The state pursued unbalanced development projects in the different parts of the country, discriminating against particular groups of Sudanese and the regions from which they came; it was only natural for foreign intervention to influence the inter-play between the North and South of the country over the 60 years that have elapsed since.

The understanding of these dimensions helps in developing a framework for the current controversial issues as flashpoints that play an important role in the north-south relations, where the seeds of an explosive conflict have always been present.

The Border Issue

One of the most pressing and controversial issues within the bi-lateral relations of the two states is the question of drawing the borders between them, which stretch around 1,950 kilometers between the latitudes 9º and 12º North. This territory itself is host to a wide range of natural wealth, including mineral and oil resources, animal biodiversity, and a human population that is ethnically divided between Arabs and black Africans.

The new peace agreement between the government in Khartoum and the rebels in the South made use of the dividing line that was present at the time of independence on January 1, 1956, which was also adopted during the Addis Ababa talks of 1972, putting an end to the first phase of Sudan's North-South civil war (1955-1972). Legislation to govern the Southern region as a self-rule area deemed this as a boundary for administrative demarcation, but this quickly became problematic with the increase in oil exploration activities and the mechanization of agriculture in the area.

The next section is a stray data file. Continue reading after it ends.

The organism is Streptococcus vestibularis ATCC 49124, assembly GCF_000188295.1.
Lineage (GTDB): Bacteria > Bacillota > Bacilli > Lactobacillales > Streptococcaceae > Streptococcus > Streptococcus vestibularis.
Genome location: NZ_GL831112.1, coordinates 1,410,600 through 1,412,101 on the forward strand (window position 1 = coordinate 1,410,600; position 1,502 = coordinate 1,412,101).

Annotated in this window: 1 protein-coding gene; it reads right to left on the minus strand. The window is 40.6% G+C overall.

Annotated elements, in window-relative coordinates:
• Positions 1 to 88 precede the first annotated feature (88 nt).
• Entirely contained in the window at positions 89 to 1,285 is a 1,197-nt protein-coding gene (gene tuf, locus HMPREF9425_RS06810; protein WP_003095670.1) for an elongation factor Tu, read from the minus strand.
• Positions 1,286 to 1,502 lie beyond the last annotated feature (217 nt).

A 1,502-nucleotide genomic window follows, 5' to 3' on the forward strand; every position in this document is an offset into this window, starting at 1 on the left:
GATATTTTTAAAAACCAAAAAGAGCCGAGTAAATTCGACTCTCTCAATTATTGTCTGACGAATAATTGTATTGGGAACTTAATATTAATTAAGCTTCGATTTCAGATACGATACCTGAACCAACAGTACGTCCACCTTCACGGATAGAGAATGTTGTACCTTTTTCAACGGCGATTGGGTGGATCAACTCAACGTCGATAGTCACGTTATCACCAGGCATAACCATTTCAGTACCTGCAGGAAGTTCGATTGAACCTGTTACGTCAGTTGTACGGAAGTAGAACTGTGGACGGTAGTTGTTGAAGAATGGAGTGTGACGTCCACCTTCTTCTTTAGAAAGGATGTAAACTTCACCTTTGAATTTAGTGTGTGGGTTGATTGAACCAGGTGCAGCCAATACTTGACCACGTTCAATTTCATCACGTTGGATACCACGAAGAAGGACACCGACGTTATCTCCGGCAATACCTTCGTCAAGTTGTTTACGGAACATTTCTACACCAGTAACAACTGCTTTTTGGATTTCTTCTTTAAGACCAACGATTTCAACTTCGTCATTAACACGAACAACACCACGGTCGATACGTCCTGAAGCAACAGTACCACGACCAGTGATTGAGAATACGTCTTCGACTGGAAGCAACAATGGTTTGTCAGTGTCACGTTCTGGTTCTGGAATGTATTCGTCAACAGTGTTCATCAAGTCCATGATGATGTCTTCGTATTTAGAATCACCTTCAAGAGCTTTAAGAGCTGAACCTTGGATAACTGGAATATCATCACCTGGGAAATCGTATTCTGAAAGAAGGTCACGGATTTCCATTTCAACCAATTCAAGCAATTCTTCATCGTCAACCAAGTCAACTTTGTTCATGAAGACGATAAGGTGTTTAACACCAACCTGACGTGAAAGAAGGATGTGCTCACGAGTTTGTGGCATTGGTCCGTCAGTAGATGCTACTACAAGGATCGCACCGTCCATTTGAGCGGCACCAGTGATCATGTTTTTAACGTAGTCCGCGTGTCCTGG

Since the Sudanese parliament had delineated the southern boundary, using old unreliable maps with misleading topographic data, and had neglected to conduct a thorough land ownership survey in Sudanese states, the very beginning of the demarcation process was coupled with a conflict. The strains of conflict became apparent on both the national and local levels.[1]  A list of the areas that were affected by this conflict can be found below:

  • Abyei
  • The frontier between the Dinka-Malual tribe from Northern Bahr el-Ghazal and Rezeigat tribe from Southern Darfur State.
  • The oilfields between the Unity ("Wahda", a part of South Sudan) and South Kordofan states.
  • The boundaries between the Blue Nile, Upper Nile, and South Kordofan states, all of which are in the North of Sudan, but lie on the border with South Sudan states.
  • The Shall al Fil ("Elephant's Shawl") area in the Blue Nile State.
  • The Northern boundary to the Upper Nile State.
  • The Hufrat el-Nahas area in South Darfur, in North Sudan, and the Kafia Kingi area in Bahr el Ghazal of South Sudan.[2]

The Abyei case in particular had been a stumbling block to the Comprehensive Peace Agreement of 2005, endangering the negotiations, nearly driving the parties in Northern and Southern Sudan to war. These unresolved issues have yet to be addressed.

The placement of Abyei within either Northern or Southern Sudan is still an open question; this was partially a result of the way Abyei changed hands between the Bahr el Ghazal State, now in South Sudan, and the South Kordofan State, now in the North, several times in the 20th century. There was even a special article covering the future of Abyei within the Naivasha Agreement, which called for a referendum to determine the future of the region and its share of future oil reserves.[3]